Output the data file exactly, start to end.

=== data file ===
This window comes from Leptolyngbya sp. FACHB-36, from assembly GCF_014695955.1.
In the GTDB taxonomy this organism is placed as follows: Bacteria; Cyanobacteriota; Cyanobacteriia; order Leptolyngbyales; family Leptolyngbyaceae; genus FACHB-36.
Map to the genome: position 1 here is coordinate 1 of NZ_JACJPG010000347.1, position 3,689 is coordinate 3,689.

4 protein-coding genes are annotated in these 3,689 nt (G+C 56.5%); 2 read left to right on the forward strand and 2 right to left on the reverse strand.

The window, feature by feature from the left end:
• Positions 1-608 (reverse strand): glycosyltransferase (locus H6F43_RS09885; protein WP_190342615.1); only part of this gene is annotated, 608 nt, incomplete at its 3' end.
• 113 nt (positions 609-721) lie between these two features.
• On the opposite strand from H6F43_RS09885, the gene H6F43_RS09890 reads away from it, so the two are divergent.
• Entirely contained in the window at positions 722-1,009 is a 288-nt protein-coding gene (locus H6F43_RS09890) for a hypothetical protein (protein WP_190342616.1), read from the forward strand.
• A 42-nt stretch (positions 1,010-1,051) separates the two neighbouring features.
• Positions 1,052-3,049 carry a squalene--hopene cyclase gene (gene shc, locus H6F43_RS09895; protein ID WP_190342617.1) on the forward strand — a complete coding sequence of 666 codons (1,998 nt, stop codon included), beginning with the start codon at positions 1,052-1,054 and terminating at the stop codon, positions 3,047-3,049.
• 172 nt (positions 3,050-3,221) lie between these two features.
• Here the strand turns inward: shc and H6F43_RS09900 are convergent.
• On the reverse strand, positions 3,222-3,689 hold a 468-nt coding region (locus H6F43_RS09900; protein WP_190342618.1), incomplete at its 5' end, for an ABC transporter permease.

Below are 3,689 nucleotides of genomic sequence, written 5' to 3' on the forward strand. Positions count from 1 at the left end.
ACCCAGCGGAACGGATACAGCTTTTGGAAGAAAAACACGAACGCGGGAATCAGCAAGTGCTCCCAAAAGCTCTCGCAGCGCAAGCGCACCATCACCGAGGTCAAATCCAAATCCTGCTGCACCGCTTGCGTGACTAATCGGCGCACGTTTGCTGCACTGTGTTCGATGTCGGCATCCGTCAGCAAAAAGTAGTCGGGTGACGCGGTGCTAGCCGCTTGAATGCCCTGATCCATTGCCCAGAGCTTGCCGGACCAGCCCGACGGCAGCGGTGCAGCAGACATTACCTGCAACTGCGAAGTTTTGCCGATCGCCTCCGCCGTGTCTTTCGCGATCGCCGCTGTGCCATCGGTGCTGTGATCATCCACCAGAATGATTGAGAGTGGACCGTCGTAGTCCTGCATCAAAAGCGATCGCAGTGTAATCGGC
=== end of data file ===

This window comes from Leptolyngbya sp. FACHB-36, from assembly GCF_014695955.1.
In the GTDB taxonomy this organism is placed as follows: Bacteria; Cyanobacteriota; Cyanobacteriia; order Leptolyngbyales; family Leptolyngbyaceae; genus FACHB-36.
Map to the genome: position 1 here is coordinate 1 of NZ_JACJPG010000347.1, position 3,689 is coordinate 3,689.

4 protein-coding genes are annotated in these 3,689 nt (G+C 56.5%); 2 read left to right on the forward strand and 2 right to left on the reverse strand.

The window, feature by feature from the left end:
• Positions 1-608 (reverse strand): glycosyltransferase (locus H6F43_RS09885; protein WP_190342615.1); only part of this gene is annotated, 608 nt, incomplete at its 3' end.
• 113 nt (positions 609-721) lie between these two features.
• On the opposite strand from H6F43_RS09885, the gene H6F43_RS09890 reads away from it, so the two are divergent.
• Entirely contained in the window at positions 722-1,009 is a 288-nt protein-coding gene (locus H6F43_RS09890) for a hypothetical protein (protein WP_190342616.1), read from the forward strand.
• A 42-nt stretch (positions 1,010-1,051) separates the two neighbouring features.
• Positions 1,052-3,049 carry a squalene--hopene cyclase gene (gene shc, locus H6F43_RS09895; protein ID WP_190342617.1) on the forward strand — a complete coding sequence of 666 codons (1,998 nt, stop codon included), beginning with the start codon at positions 1,052-1,054 and terminating at the stop codon, positions 3,047-3,049.
• 172 nt (positions 3,050-3,221) lie between these two features.
• Here the strand turns inward: shc and H6F43_RS09900 are convergent.
• On the reverse strand, positions 3,222-3,689 hold a 468-nt coding region (locus H6F43_RS09900; protein WP_190342618.1), incomplete at its 5' end, for an ABC transporter permease.

Below are 3,689 nucleotides of genomic sequence, written 5' to 3' on the forward strand. Positions count from 1 at the left end.
ACCCAGCGGAACGGATACAGCTTTTGGAAGAAAAACACGAACGCGGGAATCAGCAAGTGCTCCCAAAAGCTCTCGCAGCGCAAGCGCACCATCACCGAGGTCAAATCCAAATCCTGCTGCACCGCTTGCGTGACTAATCGGCGCACGTTTGCTGCACTGTGTTCGATGTCGGCATCCGTCAGCAAAAAGTAGTCGGGTGACGCGGTGCTAGCCGCTTGAATGCCCTGATCCATTGCCCAGAGCTTGCCGGACCAGCCCGACGGCAGCGGTGCAGCAGACATTACCTGCAACTGCGAAGTTTTGCCGATCGCCTCCGCCGTGTCTTTCGCGATCGCCGCTGTGCCATCGGTGCTGTGATCATCCACCAGAATGATTGAGAGTGGACCGTCGTAGTCCTGCATCAAAAGCGATCGCAGTGTAATCGGC